As many South Africans prepare to hit the roads for their summer holidays, they may be thinking of the usual safety precautions.

Routine checks such as; taking your vehicle in to ensure that everything is in order, making sure you’re well-rested before embarking and also taking breaks during your journey. Still, not many people will consider the possible safety implications of wildlife on our roads. South Africa currently has a severe problem with regards to road-related fatalities, and this epidemic is relevant to wildlife too.

 

Insurance claims suggest that approximately R82.5 million is paid each year against collisions with wild animals, bearing in mind that the costs of these collisions do not include the actual damages from the wildlife perspective.

To ensure your safety over the holiday period as well as the safety of our wildlife, here are some tips to help you stay safe on the roads:

  • Take special care near animal crossing warning signs or signs warning of the absence of fences. The signs are there for a reason.
  • Don’t throw food scraps or other rubbish out of your car since it attracts wildlife and increases the risk of roadkill.
  • Get in the habit of scanning the roadside as you drive and be exceptionally watchful in areas near thick bush and water.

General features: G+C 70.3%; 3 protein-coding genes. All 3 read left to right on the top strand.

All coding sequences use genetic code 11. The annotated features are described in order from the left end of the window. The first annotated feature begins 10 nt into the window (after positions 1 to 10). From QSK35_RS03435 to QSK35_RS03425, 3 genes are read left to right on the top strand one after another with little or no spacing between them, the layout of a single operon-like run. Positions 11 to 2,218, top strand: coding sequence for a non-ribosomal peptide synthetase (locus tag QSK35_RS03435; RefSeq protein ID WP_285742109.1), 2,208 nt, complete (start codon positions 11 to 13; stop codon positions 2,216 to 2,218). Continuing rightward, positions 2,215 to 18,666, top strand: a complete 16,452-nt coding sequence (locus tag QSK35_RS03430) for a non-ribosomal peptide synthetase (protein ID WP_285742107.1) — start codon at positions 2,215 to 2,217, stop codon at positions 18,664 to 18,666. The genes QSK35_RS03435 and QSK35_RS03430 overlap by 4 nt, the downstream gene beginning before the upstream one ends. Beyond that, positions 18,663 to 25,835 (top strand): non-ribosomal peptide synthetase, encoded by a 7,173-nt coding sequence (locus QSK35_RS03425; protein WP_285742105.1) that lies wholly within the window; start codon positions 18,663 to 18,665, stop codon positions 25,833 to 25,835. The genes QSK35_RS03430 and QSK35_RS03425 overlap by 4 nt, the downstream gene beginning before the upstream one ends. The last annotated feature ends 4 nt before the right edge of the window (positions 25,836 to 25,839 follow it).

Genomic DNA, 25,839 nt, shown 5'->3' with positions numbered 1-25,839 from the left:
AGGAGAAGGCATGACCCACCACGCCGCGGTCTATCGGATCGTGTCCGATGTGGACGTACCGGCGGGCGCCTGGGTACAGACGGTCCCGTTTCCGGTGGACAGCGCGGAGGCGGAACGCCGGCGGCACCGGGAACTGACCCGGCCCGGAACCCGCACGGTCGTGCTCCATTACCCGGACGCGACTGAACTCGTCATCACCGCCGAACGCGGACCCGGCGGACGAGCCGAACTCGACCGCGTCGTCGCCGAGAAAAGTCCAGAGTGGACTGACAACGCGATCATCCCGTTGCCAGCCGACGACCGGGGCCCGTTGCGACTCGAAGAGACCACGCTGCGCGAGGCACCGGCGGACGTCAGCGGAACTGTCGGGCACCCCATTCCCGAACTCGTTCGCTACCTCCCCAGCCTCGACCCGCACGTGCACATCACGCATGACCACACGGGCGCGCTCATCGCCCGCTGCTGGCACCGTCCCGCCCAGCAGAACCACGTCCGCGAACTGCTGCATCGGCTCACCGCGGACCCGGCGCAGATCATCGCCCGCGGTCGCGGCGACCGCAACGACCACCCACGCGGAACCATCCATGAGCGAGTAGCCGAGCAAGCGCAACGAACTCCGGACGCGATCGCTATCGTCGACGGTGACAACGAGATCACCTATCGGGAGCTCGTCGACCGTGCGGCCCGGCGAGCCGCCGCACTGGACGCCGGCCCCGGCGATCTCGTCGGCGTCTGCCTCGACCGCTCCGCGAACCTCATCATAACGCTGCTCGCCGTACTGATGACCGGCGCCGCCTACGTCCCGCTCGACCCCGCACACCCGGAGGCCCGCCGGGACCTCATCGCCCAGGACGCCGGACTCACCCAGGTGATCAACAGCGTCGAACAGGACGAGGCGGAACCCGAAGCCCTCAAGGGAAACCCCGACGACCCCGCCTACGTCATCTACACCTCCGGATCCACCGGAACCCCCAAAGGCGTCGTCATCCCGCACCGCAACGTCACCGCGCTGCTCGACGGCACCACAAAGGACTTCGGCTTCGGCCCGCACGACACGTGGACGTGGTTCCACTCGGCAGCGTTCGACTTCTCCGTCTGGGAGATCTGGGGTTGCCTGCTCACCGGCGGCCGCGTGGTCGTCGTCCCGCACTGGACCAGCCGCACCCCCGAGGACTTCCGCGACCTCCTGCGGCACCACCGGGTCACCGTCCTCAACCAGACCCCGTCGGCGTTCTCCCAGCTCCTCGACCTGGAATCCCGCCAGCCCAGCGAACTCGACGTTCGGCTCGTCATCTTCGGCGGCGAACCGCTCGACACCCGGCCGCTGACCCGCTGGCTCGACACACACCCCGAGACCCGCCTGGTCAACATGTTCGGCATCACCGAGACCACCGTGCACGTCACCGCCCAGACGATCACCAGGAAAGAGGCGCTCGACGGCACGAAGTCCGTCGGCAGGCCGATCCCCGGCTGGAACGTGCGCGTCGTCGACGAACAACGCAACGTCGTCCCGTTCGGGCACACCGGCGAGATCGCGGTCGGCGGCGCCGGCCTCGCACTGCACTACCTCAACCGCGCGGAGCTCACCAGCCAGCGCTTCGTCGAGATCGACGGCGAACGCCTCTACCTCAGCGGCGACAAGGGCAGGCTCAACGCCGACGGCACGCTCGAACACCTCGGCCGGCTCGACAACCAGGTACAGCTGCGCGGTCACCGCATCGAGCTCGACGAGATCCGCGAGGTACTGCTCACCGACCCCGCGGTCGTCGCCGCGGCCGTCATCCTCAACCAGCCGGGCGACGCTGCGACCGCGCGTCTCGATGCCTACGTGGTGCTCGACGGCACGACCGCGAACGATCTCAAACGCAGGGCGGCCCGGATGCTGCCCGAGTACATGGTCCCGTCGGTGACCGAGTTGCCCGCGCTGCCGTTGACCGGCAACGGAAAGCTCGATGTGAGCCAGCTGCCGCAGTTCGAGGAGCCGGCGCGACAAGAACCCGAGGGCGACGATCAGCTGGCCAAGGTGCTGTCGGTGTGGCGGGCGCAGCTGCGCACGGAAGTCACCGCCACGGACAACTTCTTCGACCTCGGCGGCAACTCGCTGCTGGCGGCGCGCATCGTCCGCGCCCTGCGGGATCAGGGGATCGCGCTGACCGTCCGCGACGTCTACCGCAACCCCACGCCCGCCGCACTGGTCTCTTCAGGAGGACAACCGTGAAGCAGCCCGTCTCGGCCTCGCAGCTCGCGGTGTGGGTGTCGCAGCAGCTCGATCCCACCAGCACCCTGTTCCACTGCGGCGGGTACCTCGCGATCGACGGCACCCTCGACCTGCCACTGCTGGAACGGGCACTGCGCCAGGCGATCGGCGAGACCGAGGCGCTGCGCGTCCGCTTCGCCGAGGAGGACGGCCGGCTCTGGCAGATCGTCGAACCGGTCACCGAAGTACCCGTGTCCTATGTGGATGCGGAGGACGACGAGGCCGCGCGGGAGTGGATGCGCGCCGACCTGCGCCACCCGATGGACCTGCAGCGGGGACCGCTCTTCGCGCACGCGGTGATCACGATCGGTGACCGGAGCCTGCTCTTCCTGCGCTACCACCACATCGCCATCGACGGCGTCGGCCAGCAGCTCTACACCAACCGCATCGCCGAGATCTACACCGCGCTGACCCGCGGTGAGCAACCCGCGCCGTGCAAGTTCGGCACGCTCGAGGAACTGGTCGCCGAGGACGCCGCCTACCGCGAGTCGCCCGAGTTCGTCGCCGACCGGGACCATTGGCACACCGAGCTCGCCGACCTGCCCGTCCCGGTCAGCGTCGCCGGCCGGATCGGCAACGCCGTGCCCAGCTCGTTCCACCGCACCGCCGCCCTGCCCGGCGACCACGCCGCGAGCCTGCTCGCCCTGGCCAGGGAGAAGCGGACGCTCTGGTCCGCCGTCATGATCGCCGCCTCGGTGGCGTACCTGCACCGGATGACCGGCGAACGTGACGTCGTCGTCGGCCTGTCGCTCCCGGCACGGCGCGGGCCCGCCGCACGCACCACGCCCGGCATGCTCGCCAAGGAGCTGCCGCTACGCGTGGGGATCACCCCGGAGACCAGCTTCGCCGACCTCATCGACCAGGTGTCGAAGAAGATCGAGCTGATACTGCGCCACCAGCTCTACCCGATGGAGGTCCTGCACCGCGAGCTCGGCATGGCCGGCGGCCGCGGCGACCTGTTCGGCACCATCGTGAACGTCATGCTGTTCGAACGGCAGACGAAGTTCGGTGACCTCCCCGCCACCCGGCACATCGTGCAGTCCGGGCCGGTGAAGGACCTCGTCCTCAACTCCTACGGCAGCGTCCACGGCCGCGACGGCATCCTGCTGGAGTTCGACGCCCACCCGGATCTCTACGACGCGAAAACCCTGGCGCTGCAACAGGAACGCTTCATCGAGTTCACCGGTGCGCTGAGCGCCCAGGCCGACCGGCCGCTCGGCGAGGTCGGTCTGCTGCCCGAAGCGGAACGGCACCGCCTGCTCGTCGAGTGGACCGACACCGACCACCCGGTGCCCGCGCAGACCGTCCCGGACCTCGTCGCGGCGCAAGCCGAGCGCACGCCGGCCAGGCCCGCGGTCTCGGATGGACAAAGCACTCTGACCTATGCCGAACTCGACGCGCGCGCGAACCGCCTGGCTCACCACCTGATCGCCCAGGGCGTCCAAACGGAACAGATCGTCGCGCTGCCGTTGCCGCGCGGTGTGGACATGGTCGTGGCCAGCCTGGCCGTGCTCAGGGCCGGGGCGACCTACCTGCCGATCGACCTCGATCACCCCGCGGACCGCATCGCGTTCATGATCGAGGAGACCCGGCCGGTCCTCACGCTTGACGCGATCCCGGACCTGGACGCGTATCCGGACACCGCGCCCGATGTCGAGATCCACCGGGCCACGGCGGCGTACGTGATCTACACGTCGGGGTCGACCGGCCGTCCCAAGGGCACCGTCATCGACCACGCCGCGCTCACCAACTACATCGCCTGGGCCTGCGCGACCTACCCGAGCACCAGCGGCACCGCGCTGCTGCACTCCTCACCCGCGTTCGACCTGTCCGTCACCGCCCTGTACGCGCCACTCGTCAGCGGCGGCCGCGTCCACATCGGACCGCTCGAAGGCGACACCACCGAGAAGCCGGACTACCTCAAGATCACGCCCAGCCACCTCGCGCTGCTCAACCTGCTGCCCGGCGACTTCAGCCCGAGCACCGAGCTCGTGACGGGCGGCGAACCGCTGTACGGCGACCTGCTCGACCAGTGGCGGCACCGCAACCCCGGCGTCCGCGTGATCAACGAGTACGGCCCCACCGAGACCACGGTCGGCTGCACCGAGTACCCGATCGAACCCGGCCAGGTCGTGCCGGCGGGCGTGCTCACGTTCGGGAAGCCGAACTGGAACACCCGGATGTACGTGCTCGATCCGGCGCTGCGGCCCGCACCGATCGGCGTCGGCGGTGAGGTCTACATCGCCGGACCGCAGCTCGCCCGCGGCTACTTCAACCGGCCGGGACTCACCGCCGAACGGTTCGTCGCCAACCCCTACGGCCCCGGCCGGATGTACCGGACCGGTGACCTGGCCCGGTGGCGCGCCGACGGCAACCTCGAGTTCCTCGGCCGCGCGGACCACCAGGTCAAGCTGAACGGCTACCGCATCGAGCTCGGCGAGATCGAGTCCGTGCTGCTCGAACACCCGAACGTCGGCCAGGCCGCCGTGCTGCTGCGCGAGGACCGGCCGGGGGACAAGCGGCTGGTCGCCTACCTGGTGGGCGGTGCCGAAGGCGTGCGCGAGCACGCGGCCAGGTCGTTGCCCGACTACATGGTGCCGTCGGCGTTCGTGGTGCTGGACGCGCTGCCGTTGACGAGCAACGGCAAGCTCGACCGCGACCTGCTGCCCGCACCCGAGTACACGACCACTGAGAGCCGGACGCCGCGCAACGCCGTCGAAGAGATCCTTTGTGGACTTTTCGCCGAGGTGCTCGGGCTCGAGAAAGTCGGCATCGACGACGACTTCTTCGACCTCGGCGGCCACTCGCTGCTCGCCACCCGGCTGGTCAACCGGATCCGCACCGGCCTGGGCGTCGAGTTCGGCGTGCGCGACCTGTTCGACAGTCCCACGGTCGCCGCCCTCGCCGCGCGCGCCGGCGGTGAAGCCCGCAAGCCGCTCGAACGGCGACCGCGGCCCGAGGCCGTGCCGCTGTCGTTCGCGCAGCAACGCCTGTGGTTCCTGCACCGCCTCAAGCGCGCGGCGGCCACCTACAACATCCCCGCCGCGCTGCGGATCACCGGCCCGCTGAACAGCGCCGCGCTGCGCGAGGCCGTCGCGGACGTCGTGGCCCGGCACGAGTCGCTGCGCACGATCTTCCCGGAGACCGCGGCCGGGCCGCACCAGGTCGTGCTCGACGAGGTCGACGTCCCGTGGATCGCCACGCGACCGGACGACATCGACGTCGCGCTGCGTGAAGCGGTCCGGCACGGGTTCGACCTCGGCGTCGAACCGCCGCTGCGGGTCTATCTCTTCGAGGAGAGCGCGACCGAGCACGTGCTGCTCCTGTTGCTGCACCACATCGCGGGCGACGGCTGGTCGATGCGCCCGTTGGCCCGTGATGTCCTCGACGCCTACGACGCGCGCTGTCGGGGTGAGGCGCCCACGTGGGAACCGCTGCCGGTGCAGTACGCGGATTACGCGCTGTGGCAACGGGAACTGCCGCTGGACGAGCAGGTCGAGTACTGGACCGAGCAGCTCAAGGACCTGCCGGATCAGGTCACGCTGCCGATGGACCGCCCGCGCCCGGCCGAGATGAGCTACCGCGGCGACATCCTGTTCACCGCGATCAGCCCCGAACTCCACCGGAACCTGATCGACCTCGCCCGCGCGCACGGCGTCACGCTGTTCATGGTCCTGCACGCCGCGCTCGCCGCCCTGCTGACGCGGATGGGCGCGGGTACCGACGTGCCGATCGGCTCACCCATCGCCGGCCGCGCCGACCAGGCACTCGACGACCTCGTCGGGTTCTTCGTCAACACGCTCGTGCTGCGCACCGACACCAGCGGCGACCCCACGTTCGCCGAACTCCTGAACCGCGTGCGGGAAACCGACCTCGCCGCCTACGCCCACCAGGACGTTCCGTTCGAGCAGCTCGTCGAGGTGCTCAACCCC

• If you see one animal, expect that there are others nearby.
  • Nocturnal species are the most vulnerable to being hit on roads. Drive a little slower at night and if you see an animal in the way, dim your lights and hoot. Car headlights blind animals so that they don’t always move away.
  • If the animal is in your path, brake firmly but do not swerve to avoid it. Sound your horn in a series of short bursts to frighten it away. Provided you can slow down with control, steer around the animal but stay on the road if possible. Watch out for oncoming traffic.
  • If a collision seems inevitable, don’t swerve to avoid the animal; your risk of injury may be greater if you do. Maintain control of the vehicle. Report the accident to the police and your insurance company.
  • If you hit and injure a wild animal, call the nearest wildlife rehabilitation centre or vet. Be careful of handling potentially dangerous animals yourself. The following numbers are also useful to have on hand in case of an emergency while on the road:
  • Bakwena N1N4 toll helpdesk: 0800 225 9362
  • N3TC helpdesk: 0800 63 4357
  • TRAC N4 helpdesk: 0800 87 2264 or 082 881 4444

Text: Wendy Collinson-Jonker, EWT Wildlife and Transport Programme Manager

email: WendyC@ewt.org.za